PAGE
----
House Democrats pressure colleagues to release $350 million in federal COVID-19 relief aid
Democrats in the state House of Representatives are calling for the release of more than $350 million in federal COVID-19 relief aid.
House Minority Leader Donna Lasinski (D-Scio Township) said the decision is in her Republican colleagues’ hands.
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“The money cannot be spent until we take a vote in the Capitol to bring it home to Michigan. And Republicans have not put that vote up on the board for us to vote yes to bring those dollars home,” Lasinski said.
The remaining December stimulus money has to be spent on ways to directly fight the spread of COVID-19, like testing, tracing, and vaccination efforts.
With Republicans solidly opposed and no votes to spare, Biden canceled a Wednesday trip to Chicago that was to focus on COVID-19 vaccinations so he could continue working on a deal, according to a White House official granted anonymity to discuss the planning.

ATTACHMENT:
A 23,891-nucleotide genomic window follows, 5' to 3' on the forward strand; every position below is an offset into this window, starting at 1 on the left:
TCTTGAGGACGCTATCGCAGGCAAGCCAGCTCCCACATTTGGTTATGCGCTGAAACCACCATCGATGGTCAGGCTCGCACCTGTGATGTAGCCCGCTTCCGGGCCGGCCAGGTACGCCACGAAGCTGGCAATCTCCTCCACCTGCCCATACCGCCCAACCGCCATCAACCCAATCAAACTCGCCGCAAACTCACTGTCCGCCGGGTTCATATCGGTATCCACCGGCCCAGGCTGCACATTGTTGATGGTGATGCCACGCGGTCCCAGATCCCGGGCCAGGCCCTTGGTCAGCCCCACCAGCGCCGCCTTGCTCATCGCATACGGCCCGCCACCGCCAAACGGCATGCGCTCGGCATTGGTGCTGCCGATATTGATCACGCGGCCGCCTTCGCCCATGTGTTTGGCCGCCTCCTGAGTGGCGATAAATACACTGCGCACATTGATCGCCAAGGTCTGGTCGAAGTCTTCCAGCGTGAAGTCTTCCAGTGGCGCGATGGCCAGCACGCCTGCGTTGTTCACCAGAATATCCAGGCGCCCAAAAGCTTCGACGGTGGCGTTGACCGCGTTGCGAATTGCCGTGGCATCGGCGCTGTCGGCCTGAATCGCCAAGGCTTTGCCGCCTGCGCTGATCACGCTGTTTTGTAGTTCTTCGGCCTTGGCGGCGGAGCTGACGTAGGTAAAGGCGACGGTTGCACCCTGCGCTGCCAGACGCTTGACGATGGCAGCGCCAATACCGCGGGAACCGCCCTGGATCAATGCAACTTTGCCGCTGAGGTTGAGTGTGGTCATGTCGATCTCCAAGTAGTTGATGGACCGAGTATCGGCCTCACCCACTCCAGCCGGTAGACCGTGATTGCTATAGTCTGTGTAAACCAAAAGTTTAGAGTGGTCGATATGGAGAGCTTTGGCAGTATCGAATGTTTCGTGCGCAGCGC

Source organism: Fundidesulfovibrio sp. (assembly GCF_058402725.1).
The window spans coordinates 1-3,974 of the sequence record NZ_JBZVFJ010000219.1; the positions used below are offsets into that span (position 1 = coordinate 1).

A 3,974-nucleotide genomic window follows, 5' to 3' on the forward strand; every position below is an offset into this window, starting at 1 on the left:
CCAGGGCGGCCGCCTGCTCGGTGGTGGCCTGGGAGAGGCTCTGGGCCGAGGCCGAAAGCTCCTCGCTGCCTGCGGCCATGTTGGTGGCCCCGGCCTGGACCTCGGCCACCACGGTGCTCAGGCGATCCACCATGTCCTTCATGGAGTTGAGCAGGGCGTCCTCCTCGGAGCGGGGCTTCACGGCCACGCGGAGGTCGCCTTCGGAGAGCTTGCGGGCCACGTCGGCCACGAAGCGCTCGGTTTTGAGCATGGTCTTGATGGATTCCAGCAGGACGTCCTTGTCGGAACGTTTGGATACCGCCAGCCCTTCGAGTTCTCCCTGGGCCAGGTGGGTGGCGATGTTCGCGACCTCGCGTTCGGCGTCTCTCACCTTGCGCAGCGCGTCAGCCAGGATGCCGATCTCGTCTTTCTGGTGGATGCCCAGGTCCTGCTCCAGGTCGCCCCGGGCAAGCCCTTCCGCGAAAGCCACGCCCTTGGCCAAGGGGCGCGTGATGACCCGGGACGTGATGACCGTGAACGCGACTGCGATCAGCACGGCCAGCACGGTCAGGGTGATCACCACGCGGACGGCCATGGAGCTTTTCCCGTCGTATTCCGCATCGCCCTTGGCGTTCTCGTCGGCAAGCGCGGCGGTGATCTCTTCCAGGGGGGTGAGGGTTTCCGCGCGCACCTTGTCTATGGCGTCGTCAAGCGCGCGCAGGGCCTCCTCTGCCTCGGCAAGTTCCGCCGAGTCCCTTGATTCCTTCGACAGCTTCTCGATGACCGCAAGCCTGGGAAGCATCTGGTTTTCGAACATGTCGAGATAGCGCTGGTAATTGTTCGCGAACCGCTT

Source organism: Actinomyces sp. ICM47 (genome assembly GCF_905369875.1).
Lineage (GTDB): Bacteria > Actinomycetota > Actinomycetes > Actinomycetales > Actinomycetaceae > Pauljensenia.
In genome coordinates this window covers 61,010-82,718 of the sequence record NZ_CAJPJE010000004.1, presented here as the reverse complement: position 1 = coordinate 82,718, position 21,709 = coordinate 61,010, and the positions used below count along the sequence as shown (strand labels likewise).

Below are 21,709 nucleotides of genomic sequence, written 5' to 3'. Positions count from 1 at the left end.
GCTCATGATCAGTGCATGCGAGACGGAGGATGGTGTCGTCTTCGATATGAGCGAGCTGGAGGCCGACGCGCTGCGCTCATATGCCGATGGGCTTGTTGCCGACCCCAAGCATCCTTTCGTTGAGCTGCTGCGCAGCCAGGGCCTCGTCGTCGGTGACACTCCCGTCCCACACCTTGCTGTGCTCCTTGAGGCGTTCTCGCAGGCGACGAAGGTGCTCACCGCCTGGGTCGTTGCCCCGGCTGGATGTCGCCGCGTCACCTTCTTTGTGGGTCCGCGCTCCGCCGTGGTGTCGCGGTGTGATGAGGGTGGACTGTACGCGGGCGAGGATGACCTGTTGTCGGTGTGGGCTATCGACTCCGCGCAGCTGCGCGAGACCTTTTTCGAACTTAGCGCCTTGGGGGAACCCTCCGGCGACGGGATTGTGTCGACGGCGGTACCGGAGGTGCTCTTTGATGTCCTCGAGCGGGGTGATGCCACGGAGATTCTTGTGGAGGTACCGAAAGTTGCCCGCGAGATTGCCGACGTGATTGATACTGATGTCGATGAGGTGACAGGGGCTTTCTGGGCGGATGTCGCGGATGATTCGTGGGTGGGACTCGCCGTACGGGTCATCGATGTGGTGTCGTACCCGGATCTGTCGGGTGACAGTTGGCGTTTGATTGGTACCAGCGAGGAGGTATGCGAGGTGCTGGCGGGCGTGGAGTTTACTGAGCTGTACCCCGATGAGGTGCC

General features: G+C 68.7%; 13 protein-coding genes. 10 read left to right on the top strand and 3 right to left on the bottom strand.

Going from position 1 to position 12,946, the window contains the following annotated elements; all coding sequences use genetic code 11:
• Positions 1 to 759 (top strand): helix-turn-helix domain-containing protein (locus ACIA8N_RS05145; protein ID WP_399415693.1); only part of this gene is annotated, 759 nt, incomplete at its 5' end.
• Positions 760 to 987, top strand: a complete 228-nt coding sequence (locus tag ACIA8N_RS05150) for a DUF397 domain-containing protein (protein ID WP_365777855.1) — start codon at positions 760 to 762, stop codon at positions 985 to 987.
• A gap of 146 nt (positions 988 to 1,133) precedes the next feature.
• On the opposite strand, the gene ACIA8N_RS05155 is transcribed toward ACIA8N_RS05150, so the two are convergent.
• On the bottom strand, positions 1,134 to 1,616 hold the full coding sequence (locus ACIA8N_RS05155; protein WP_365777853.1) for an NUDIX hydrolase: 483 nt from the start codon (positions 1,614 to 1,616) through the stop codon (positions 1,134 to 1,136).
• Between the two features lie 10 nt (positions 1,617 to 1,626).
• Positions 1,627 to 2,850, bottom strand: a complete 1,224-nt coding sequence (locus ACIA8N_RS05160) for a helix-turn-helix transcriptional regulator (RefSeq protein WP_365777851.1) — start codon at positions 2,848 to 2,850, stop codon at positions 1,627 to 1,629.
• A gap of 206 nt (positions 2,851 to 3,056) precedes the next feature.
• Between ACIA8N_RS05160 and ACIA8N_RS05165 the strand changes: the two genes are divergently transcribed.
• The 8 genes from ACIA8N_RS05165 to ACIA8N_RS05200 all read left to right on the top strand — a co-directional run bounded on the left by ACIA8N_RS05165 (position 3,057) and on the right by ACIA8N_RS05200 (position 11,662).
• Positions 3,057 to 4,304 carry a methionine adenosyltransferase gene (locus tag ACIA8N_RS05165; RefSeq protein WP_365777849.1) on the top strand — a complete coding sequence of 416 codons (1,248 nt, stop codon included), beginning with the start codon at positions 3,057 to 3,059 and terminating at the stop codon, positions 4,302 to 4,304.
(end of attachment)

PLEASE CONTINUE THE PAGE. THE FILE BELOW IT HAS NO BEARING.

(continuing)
Democrats are poised to adjust the huge measure’s tax proposals and spending goals to meet the overall size demanded by party colleagues Joe Manchin of West Virginia and Kyrsten Sinema of Arizona. The two say Biden’s plan is too big but are publicly quiet about a number they can live with.
The stakes are as high as ever as Biden and his party try to accomplish a giant legislative lift, promising a vast rewrite of the nation’s tax priorities and spending goals with an oh-so-slim majority in Congress.
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Aside from the $350 million to handle the COVID-19 response, the state has billions of federal COVID dollars left to address other needs.
The state Senate Appropriations Committee heard testimony this week on a plan to spend $2.5 billion of that money on water infrastructure.
There’s no set timeline for spending that money.
Applying pressure, progressives are unwavering so far in their refusal to go along with a vote expected Thursday on a companion bill, a $1 trillion public works measure that they say is too meager without Biden’s bigger package assured.
With all Republicans opposed to the big bill, Democratic leaders can’t spare a single vote in the 50-50 Senate, relying on Vice President Kamala Harris to break a tie to pass the eventual package.
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Tensions are flaring at the Capitol as the contours of Biden’s big agenda come into focus at the same time as a Democrat-Republican standoff over normally routine votes to fund the government and prevent a federal debt default.
For a second day on Tuesday, Senate Republicans rejected an effort to ease the nation’s debt limit to avoid a dangerous default on its payments for past bills.
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